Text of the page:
What people are saying - Write a review
Other editions - View all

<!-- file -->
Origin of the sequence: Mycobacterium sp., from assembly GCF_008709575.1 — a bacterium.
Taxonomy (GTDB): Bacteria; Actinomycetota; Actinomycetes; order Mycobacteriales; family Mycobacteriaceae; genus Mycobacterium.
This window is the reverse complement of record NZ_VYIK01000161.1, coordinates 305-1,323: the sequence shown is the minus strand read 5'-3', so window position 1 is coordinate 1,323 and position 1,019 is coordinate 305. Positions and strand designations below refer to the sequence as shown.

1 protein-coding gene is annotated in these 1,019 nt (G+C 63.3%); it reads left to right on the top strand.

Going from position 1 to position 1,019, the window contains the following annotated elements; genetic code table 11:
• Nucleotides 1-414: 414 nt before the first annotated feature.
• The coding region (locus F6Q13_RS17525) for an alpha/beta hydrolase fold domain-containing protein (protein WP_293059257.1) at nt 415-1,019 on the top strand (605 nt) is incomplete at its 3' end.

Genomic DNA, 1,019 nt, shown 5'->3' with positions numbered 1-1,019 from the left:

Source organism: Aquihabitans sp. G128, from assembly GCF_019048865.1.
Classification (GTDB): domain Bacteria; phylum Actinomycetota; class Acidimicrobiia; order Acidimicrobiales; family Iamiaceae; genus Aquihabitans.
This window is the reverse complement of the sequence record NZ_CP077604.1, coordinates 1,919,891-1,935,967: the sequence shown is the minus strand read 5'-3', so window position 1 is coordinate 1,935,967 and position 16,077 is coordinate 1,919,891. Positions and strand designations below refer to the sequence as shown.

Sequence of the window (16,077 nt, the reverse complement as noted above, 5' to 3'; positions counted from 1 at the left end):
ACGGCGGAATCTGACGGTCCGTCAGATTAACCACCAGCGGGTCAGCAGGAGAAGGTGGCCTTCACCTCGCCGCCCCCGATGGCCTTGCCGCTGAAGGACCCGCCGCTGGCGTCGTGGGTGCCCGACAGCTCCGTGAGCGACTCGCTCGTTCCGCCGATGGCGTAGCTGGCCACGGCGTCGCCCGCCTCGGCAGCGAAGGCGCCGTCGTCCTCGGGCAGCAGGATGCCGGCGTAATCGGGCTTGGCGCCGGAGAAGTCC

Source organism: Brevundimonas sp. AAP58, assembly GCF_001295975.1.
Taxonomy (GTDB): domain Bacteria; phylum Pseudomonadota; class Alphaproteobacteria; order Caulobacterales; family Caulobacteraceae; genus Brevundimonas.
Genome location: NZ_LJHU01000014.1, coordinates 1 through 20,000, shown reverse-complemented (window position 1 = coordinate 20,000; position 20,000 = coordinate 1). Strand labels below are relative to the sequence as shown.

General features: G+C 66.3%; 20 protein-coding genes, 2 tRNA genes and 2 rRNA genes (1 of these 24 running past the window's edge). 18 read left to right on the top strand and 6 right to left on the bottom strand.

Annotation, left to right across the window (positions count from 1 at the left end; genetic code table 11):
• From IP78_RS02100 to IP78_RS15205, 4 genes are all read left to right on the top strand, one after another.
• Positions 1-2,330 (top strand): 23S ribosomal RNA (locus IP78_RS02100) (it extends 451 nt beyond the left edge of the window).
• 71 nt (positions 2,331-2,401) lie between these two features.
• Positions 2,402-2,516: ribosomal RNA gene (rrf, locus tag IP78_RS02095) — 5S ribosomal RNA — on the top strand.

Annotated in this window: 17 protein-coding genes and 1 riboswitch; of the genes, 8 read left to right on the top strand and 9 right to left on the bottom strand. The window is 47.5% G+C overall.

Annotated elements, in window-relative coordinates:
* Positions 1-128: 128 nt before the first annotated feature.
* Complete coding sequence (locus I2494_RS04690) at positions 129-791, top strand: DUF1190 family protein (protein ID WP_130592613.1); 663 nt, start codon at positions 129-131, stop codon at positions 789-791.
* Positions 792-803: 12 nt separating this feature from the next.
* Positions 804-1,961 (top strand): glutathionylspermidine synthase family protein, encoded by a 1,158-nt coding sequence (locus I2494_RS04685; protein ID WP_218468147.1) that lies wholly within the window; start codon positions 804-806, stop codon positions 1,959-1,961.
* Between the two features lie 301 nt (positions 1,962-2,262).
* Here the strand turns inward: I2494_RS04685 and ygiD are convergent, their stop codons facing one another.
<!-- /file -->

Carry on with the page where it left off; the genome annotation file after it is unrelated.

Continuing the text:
Michel de Nostredame was born on December 14, 1503 in St. Remy de Provence, France. In 1522, he decided to study medicine and enrolled at Mont Pellier. He achieved his bachelor's degree and was soon licensed to practice medicine. He was active in treating the victims of the Black Plague and developed unique and effective methods of treatment which helped to lessen the suffering of many people. At 26, Nostradamus returned to Mont Pellier to obtain his doctorate. He was recruited as an instructor after his graduation and taught for about a year. In 1538 Nostradamus was falsely accused of heresy by Church officials, due to an innocent comment he made one day about a church statue. One misconception led to another, and the agents of the Spanish Inquisition sought his arrest. Wishing to avoid arrest, Nostradamus left France and fled to Italy. And after traveling through Italy and France for six years, Nostradamus returned to his native land where he was employed by the city of Aix in 1546. For a period of three years he again fought the plague. During this period of his life, Nostradamus acquainted himself with the apothecaries and healers of the area in order to include them in his book Traite des Fardmens, the world's first medical directory, which listed the names, location and specialties of physicians and healers practicing in Europe. By 1555, Nostradamus had finished the first phase of his book that would contain his prophecies. Upon its publication, Nostradamus' fame quickly spread throughout Europe. This first version of his prophecies contained over 300 predictions. His book became very popular among the literate and educated Europeans of the day, and the French Queen, Catherine de' Medici, summoned Nostradamus to her court in Paris. He and the Queen became close personal friends. It was during that era that Nostradamus was appointed as the personal physician and royal advisor to Henry II. Later, he also advised the French Kings Francis II and Charles IX. In 1557, when he was told that the Justices of Paris were again asking about his magical practices, he hurriedly returned to Salon. On June 28, 1559, quatrain # 1-35 which predicted the accidental death of an "old lion" (an allusion to Henri -- the King of France) came true. Some people were upset with Nostradamus, others amazed. His fame grew even more. Nostradamus remained in Salon for a number of years, and continued to work on his writings. Nostradamus' health began to be troubled with gout and arthritis. His health continued to worsen and he died on July 2, 1566. After his death, his son Caesar gathered the remaining prophecies which had been unpublished up to that point, and published them in 1568, two years after Nostradamus passed away.